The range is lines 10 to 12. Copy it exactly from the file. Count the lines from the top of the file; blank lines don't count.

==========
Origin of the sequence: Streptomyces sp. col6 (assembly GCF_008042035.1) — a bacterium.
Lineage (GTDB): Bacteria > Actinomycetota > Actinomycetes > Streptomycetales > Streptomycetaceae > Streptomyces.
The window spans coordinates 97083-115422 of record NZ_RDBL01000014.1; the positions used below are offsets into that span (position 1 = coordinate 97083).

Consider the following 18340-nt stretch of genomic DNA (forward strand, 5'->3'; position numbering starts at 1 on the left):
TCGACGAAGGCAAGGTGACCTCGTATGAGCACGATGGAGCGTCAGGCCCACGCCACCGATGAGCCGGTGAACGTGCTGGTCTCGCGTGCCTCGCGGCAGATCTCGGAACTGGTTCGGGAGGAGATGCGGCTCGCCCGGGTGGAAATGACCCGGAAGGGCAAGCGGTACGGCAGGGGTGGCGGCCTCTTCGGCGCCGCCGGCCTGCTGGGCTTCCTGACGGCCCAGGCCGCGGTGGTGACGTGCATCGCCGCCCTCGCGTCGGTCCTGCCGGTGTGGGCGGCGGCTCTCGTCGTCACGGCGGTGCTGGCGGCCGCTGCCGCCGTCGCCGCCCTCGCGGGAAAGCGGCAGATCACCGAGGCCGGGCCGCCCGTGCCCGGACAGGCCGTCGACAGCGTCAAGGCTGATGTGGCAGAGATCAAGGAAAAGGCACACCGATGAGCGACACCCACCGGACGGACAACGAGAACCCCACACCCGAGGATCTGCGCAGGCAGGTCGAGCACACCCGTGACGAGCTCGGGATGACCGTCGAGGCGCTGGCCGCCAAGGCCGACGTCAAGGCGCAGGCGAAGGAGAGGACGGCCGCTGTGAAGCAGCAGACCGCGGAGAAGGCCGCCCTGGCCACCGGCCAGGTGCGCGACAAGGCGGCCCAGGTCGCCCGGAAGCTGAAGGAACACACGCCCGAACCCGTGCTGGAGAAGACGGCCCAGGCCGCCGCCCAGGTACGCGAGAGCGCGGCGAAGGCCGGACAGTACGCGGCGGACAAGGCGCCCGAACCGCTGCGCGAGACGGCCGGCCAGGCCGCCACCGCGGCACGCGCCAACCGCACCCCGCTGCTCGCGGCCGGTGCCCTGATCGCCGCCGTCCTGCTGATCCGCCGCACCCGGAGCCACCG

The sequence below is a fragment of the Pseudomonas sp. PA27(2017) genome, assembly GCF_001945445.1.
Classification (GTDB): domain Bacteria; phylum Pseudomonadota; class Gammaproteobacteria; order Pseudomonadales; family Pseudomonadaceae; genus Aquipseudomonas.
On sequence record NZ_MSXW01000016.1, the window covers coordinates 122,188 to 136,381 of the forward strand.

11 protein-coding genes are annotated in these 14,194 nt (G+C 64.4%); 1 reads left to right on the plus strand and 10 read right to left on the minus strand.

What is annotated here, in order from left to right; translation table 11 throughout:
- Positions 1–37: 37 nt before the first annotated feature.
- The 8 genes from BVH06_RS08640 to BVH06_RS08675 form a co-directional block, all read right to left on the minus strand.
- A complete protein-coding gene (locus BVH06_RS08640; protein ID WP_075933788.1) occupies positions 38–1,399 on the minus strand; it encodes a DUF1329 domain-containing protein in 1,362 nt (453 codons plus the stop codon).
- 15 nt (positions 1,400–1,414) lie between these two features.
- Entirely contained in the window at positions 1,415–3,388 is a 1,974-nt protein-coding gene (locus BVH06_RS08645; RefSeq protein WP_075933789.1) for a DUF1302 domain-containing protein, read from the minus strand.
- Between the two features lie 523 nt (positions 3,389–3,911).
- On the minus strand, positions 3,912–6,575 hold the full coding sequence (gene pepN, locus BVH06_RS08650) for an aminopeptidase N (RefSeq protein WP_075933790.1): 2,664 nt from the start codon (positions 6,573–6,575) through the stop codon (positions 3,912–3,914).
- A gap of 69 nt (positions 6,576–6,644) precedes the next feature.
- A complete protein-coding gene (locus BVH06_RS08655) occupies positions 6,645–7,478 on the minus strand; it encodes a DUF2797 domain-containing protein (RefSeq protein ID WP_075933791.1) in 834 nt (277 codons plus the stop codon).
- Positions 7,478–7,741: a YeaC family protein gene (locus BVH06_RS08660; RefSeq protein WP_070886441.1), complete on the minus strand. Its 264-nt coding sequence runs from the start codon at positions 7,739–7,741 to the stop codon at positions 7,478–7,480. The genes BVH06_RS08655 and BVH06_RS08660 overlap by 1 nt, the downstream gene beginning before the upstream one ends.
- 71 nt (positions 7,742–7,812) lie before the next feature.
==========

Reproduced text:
What is annotated here, in order from left to right; translation table 11 throughout:
- Positions 1–37: 37 nt before the first annotated feature.
- The 8 genes from BVH06_RS08640 to BVH06_RS08675 form a co-directional block, all read right to left on the minus strand.